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Dynamic Assessment of Feet and Teeth. What does THAT mean?

We love pictures…and they are helpful, but we have VIDEO, which is way better! Our eyes and brains work better with movement, because that’s how our eyes and brains evolved to perceive our world. Look at two examples of DYNAMIC hoof and mouth function, the dynamic assessment of feet and teeth, and then read my insights into their connections:

This rear view of a dissection specimen shows one part of the independent rear suspension of the equine foot. Note the movement of “one heel up–one heel down” and the tilting of the frog spine in the center during these torquing/twisting movements. This is what happens when a horse leans their body forward, backward, right, left, up and down hills with EVERY step.

This movement of the dissected sole shows the independent opening and closing of the heel region…one more demonstration of how DYNAMIC and movable the anatomy is.

This movement of the horse’s jaw is called lateral (side-to-side) “excursion.” Note the separation between the teeth that occurs with movement to both sides–(Do you know why?) This is one indicator of normal, and vital, “3-point balance” in equine dentistry. There is a solid connection between the incisors when the jaw is centered (“centric occlusion”). These movements happen in a big way during chewing/eating and in much smaller movements during locomotion/walking, trotting, running, turning, raising the head up and down, going up and down hills and changing leads.

This movement is called “A-P excursion” of the jaw, meaning “Anterior (to the front) and Posterior movement (to the rear).” A healthy horse can comfortably move their jaw in these side to side and front to rear directions simultaneously as they chew and/or traverse their habitat.

Dr. Teskey trimming

Helping hooves with form and function…with spectators.

Trimming hooves for optimal performance involves respecting where a horse lives, the landmarks on each foot and their current conditions–no cover-ups and honest rehabilitation when needed.

untrimmed feet

Needing a trim–note the toe is more self-trimming than the heels.

trimmed feet

Finish what she started. Allow the frog to self-adjust when possible. The sides of a healthy hoof (called the quarters) often course in a naturally-arched shape.

Don’t overtrim: (Always leave some material behind to wear off on its own.)

Most domestic horses develop long and imbalanced incisors due to lack of full time grazing and confinement/inadequate body movement. We can easily demonstrate improvements in horses’ quality of life with respectful dentistry and providing for quality movement. Confinement and lack of free-choice available forage promotes unhealthy jaw retraction (movement to the rear), due to standing around in a more head-up position. In addition, any object in the mouth besides food, such as a bit of any kind, causes a reflexive, unhealthy jaw retraction, resulting in overjet and deformed incisors such as these below.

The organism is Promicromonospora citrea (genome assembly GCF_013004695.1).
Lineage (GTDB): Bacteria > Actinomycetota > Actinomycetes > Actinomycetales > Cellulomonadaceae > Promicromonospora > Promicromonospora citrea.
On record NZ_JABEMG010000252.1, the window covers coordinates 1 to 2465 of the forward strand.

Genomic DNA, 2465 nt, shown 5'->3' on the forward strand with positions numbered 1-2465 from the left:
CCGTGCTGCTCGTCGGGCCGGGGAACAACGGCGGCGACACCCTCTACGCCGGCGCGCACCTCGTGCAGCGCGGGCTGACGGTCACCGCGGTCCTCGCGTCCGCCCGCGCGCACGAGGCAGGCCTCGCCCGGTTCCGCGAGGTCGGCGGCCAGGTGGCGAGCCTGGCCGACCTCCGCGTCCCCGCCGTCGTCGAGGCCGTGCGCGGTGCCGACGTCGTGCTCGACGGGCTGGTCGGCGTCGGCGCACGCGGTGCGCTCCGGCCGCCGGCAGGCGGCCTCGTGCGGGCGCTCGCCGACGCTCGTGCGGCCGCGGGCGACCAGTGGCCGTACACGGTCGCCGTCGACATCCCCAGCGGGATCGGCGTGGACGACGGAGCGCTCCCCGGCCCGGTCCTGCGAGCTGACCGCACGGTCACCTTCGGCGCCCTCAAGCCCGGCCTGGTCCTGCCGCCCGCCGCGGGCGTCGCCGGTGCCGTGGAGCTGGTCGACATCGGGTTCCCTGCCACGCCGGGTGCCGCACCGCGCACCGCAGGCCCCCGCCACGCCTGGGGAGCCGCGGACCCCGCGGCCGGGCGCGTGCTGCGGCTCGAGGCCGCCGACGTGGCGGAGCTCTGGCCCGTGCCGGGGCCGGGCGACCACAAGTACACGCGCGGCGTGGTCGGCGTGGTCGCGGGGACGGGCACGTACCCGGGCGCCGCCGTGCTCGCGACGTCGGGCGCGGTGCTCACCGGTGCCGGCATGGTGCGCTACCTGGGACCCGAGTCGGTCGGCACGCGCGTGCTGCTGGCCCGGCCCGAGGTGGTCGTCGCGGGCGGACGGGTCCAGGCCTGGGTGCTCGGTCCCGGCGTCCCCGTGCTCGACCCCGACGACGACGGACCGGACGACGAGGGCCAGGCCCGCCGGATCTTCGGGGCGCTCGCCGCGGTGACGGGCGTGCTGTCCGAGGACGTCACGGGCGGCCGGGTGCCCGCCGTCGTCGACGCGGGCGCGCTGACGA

teeth before dentistry

Before adjustments: Note the overbearing, upper incisors with their excessive length and more anterior position (overjet), trapping the lower ones in a retracted, stagnant position.

teeth after dentistry

After adjustments: Note I reduced the excess length and sculpted a straighter connection above and below, allowing for freedom of jaw movement. This translates to comfort through the poll and spine, which is part of gaining freedom of movement body-wide!

Deformities in feet and teeth don’t come back when horses are managed in ways respectful of their natural abilities.

girl playing with a horse

When hooves and teeth are shaped better, they work better, and you will be happier as you witness greater comfort, agility and elevated movement.

I have a database of over 2000 horses’ teeth , feet and body pictures that demonstrate the effects of traditional versus more progressive management practices, for better or worse! I can show you horses that keep their feet so much nicer after their teeth are adjusted AND horses that maintain their head carriage, overall posture and dental balance so much nicer once their hooves attain a natural shape and comfort. The HIGHEST PERFORMING horses are those with naturally shaped and comfortable feet AND teeth, by nature’s design! The critical issue is having smooth strides, fully-formed heels that allow for heel-first landings and secure breakover ALONG WITH freedom of lateral and A-P movement in the jaw joints and poll. The MOTION in these structures flows back and forth through fascia (connecting tissues) on a spectrum from stiff to free…to braced to comfortable, and usually in an asymmetrical pattern left to right. This results in horses that appear stiffer or more free in their overall body movement.

If you like learning about these things, I think you’ll really enjoy my book, Insight to Equus, available to read here on this website. Thank you! –Dr. Tomas


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